Recent research observed a sensitive window, at about 14 years of age, in the acculturation rates of Chinese immigrants to Canada. Tapping an online sample ofusimmigrants, we tested these relationships in a broader population and explored connections with new potentially causally related variables: formal education, language ability and contact with heritage-culture and mainstream United States individuals, both now and at immigration. While we found that acculturation decreased with age at immigration and increased with years in theus, we did not observe (...) a similar sensitive window. We also present an exploratory path analysis, exposing the relationships in our sample between acculturation and the variables above. The novel relationships documented here can improve theorising about this rich and complex empirical phenomenon. (shrink)
Cultural variability in self-enhancement is far more pronounced than the authors suggest; the sum of the evidence does not show that East Asians self-enhance in different domains from Westerners. Incorporating this cultural variation suggests a different way of understanding the adaptiveness of self-enhancement: It is adaptive in contexts where positive self-feelings and confidence are valued over relationship harmony, but is maladaptive in contexts where relationship harmony is prioritized.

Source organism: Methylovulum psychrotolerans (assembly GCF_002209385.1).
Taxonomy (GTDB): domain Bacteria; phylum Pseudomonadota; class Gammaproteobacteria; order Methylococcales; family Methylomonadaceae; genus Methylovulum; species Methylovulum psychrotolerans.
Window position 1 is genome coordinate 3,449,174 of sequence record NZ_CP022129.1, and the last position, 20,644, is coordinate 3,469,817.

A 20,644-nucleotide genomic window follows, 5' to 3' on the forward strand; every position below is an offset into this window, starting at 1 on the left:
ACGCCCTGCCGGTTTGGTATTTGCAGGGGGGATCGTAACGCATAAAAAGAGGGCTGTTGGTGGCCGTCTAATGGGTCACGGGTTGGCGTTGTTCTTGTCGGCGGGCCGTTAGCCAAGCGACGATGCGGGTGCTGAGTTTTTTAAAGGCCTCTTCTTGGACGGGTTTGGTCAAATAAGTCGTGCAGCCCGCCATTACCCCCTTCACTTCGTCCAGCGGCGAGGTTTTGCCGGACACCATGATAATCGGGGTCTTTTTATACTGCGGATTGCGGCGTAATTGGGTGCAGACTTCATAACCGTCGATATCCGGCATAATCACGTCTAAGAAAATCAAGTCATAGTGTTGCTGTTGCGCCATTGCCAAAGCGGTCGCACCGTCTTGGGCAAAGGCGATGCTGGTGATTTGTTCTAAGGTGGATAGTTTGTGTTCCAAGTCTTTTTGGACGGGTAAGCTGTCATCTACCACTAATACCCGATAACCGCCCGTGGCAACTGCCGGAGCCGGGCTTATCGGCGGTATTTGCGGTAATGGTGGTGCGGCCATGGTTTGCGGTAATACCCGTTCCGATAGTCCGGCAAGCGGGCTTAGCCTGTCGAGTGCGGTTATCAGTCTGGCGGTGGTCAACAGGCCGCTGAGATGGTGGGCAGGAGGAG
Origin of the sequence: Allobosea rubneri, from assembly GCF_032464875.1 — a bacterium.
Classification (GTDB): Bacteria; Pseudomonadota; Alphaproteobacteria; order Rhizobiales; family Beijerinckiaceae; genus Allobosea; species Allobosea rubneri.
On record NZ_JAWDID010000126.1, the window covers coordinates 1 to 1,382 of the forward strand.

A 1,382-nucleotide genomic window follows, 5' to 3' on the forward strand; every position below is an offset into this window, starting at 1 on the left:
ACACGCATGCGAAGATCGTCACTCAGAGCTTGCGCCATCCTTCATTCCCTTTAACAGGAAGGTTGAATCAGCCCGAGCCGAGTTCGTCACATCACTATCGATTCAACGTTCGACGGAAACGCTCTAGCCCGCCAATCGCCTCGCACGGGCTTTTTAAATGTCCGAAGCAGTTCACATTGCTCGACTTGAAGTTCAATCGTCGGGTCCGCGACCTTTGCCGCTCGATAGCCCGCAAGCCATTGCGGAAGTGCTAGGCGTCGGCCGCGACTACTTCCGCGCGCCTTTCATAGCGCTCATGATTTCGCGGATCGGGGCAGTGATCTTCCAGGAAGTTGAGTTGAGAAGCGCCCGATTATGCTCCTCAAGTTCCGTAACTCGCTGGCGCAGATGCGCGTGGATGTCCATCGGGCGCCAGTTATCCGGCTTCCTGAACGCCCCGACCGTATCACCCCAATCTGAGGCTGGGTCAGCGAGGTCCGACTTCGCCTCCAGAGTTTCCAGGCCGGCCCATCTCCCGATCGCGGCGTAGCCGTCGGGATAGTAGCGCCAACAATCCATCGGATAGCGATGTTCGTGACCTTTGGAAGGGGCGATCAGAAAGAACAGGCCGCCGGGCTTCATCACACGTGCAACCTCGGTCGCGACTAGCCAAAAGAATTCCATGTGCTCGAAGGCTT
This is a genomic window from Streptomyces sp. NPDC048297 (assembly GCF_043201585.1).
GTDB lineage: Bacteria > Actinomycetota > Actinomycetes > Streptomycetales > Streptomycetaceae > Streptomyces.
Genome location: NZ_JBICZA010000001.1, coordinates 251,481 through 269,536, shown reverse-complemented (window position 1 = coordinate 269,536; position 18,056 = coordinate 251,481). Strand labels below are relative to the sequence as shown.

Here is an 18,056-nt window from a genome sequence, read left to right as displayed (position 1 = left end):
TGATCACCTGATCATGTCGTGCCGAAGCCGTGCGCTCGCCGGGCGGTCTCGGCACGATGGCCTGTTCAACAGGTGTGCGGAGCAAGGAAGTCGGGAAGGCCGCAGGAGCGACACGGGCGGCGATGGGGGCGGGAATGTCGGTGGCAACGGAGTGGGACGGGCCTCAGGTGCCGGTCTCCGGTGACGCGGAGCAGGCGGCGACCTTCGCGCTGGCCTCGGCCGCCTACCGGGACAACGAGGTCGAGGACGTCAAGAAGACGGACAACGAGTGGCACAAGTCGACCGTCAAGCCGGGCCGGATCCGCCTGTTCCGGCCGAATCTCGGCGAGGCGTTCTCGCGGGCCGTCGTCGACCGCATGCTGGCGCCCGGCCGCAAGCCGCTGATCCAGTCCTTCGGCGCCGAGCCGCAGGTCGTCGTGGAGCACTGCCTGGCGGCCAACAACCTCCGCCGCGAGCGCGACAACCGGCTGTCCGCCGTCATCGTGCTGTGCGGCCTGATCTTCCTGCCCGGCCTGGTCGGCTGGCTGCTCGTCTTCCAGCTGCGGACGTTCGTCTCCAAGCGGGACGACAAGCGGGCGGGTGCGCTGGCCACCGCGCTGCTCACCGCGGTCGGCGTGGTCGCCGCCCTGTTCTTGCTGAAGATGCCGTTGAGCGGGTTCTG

Uchiyama et al. question heritability estimates in a convincing manner. We offer additional arguments to further bolster their claims, highlighting methodological issues in heritability coefficients' derivation, their misuse in various contexts, and their potential contributions to exacerbating common erroneous intuitions that have been shown to lead to deleterious social phenomena. We conclude that science should move away from using them.
The meaning-maintenance model posits that any violation of expectations leads to an affective experience that motivates compensatory affirmation. We explore whether the neural mechanism that responds to meaning threats can be inhibited by acetaminophen, in the same way that acetaminophen inhibits physical pain or the distress caused by social rejection. In two studies, participants received either acetaminophen or a placebo and were provided with either an unsettling experience or a control experience. In Study 1, participants wrote about either their death (...) or a control topic. In Study 2, participants watched either a surrealist film clip or a control film clip. In both studies, participants in the meaning-threat condition who had taken a placebo showed typical compensatory affirmations by becoming more punitive toward lawbreakers, whereas those who had taken acetaminophen, and those in the control conditions, did not. (shrink)